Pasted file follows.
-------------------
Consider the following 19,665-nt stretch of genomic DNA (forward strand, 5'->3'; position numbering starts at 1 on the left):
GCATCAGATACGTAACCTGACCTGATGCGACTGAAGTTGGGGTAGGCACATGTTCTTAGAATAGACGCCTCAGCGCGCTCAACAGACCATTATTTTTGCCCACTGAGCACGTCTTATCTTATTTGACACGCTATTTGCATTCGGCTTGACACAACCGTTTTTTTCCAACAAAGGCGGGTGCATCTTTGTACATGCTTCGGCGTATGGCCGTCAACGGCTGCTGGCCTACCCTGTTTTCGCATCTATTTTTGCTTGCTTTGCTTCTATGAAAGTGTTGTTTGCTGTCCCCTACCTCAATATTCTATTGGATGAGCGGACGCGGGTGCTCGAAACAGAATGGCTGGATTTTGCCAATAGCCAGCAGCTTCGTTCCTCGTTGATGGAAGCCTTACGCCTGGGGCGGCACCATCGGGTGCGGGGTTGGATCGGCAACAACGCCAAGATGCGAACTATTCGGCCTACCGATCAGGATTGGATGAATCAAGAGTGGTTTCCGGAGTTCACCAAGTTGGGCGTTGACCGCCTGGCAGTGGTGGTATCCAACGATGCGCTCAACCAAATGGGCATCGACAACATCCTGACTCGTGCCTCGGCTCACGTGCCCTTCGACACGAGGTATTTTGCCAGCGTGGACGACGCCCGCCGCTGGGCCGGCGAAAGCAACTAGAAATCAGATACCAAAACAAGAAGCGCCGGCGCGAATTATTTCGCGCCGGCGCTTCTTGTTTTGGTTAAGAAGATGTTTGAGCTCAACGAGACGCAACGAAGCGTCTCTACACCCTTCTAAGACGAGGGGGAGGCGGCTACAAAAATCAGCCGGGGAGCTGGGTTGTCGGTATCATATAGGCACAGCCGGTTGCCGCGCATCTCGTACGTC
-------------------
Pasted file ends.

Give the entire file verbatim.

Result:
Consider the following 19,665-nt stretch of genomic DNA (forward strand, 5'->3'; position numbering starts at 1 on the left):
GCATCAGATACGTAACCTGACCTGATGCGACTGAAGTTGGGGTAGGCACATGTTCTTAGAATAGACGCCTCAGCGCGCTCAACAGACCATTATTTTTGCCCACTGAGCACGTCTTATCTTATTTGACACGCTATTTGCATTCGGCTTGACACAACCGTTTTTTTCCAACAAAGGCGGGTGCATCTTTGTACATGCTTCGGCGTATGGCCGTCAACGGCTGCTGGCCTACCCTGTTTTCGCATCTATTTTTGCTTGCTTTGCTTCTATGAAAGTGTTGTTTGCTGTCCCCTACCTCAATATTCTATTGGATGAGCGGACGCGGGTGCTCGAAACAGAATGGCTGGATTTTGCCAATAGCCAGCAGCTTCGTTCCTCGTTGATGGAAGCCTTACGCCTGGGGCGGCACCATCGGGTGCGGGGTTGGATCGGCAACAACGCCAAGATGCGAACTATTCGGCCTACCGATCAGGATTGGATGAATCAAGAGTGGTTTCCGGAGTTCACCAAGTTGGGCGTTGACCGCCTGGCAGTGGTGGTATCCAACGATGCGCTCAACCAAATGGGCATCGACAACATCCTGACTCGTGCCTCGGCTCACGTGCCCTTCGACACGAGGTATTTTGCCAGCGTGGACGACGCCCGCCGCTGGGCCGGCGAAAGCAACTAGAAATCAGATACCAAAACAAGAAGCGCCGGCGCGAATTATTTCGCGCCGGCGCTTCTTGTTTTGGTTAAGAAGATGTTTGAGCTCAACGAGACGCAACGAAGCGTCTCTACACCCTTCTAAGACGAGGGGGAGGCGGCTACAAAAATCAGCCGGGGAGCTGGGTTGTCGGTATCATATAGGCACAGCCGGTTGCCGCGCATCTCGTACGTC